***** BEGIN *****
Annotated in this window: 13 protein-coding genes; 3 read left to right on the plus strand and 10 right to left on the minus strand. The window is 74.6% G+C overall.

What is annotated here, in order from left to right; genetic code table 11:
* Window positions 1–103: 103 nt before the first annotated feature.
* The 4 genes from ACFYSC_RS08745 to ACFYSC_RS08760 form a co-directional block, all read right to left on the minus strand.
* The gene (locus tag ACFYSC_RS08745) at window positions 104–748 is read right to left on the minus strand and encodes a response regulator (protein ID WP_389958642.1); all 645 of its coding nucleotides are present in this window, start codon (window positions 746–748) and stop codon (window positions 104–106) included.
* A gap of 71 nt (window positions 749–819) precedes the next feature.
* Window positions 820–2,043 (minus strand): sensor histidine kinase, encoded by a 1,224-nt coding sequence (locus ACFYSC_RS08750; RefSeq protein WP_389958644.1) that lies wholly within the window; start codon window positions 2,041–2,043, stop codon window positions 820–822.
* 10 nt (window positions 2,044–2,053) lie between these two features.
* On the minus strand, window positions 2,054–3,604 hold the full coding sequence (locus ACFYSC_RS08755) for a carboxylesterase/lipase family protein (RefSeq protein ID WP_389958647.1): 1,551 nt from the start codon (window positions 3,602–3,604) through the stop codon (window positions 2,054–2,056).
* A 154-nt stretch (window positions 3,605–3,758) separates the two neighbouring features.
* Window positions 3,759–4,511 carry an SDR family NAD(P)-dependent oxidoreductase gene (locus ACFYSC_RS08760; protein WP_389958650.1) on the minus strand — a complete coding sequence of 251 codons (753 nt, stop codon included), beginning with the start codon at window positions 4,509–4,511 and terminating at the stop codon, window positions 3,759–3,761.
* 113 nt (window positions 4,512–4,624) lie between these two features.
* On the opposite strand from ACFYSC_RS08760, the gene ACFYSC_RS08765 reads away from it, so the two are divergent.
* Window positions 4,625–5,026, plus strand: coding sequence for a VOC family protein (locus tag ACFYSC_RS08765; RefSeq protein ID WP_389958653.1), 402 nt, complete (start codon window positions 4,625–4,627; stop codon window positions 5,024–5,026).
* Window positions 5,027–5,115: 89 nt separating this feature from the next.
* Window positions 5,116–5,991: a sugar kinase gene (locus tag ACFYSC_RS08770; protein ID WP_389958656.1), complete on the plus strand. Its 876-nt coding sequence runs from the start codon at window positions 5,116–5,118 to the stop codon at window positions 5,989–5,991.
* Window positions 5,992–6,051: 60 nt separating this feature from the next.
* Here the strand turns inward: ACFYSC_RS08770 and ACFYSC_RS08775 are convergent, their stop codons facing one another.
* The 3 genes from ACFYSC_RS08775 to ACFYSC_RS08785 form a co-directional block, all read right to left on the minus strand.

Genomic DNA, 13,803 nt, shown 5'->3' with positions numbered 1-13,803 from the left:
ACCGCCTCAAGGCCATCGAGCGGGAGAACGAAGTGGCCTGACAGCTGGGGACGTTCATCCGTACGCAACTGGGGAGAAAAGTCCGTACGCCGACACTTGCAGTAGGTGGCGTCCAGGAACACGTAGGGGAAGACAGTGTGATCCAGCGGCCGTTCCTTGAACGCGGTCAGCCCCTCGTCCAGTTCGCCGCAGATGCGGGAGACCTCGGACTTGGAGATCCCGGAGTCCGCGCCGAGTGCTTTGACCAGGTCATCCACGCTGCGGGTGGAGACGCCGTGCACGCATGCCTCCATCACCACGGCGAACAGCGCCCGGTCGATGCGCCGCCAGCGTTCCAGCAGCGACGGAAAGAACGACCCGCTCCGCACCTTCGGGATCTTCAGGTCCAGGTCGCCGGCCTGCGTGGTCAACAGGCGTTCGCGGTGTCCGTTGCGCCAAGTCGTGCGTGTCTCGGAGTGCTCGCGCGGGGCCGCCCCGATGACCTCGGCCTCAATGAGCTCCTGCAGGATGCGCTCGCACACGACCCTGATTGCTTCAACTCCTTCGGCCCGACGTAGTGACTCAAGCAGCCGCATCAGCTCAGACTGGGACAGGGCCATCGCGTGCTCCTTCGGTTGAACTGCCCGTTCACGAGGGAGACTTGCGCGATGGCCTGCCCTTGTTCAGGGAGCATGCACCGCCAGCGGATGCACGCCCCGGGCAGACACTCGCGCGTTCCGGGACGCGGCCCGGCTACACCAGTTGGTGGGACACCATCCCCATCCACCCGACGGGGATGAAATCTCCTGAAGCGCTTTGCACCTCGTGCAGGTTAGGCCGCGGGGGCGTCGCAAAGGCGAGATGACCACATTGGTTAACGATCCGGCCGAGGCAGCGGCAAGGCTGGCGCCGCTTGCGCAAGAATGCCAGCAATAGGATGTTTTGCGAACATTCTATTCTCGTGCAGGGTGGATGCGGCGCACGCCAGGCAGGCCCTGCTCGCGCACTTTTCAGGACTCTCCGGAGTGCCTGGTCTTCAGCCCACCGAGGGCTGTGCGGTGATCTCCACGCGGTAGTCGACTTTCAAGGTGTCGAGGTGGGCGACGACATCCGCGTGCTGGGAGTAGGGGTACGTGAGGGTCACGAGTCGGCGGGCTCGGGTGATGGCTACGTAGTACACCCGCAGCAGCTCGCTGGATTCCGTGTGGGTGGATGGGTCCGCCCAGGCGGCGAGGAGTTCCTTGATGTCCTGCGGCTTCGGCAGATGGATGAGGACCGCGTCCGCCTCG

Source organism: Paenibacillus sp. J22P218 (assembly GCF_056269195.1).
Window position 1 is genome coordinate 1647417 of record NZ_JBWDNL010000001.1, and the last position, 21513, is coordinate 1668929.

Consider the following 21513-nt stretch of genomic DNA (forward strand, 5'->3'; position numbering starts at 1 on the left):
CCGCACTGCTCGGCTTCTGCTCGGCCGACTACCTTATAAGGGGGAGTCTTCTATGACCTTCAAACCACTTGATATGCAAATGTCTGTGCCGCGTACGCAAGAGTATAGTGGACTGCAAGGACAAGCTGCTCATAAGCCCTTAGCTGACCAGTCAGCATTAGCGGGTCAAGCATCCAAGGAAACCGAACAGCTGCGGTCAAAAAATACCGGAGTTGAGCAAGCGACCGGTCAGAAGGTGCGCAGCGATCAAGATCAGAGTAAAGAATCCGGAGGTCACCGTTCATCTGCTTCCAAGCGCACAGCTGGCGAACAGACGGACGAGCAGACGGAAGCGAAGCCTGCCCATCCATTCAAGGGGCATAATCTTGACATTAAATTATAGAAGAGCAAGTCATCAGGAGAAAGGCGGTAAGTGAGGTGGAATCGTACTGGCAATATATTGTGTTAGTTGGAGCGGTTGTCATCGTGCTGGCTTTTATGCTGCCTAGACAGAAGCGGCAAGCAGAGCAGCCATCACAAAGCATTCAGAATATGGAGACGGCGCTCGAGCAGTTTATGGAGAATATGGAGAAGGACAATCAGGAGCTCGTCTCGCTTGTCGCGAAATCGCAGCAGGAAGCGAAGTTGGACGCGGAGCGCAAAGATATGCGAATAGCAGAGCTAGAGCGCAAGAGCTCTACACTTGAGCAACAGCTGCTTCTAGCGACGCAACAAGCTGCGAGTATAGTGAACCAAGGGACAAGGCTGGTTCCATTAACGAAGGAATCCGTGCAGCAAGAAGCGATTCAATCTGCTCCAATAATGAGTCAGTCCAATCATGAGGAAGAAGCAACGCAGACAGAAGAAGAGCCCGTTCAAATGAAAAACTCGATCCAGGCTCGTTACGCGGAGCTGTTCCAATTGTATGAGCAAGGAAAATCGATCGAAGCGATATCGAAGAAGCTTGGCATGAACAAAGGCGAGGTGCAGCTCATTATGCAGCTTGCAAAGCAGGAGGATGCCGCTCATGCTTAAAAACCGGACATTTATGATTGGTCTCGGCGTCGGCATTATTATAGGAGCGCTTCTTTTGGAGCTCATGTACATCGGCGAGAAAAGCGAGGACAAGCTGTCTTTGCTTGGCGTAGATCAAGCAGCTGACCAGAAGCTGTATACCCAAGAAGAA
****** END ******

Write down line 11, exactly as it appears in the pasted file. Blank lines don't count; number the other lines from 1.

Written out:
* Window positions 3,759–4,511 carry an SDR family NAD(P)-dependent oxidoreductase gene (locus ACFYSC_RS08760; protein WP_389958650.1) on the minus strand — a complete coding sequence of 251 codons (753 nt, stop codon included), beginning with the start codon at window positions 4,509–4,511 and terminating at the stop codon, window positions 3,759–3,761.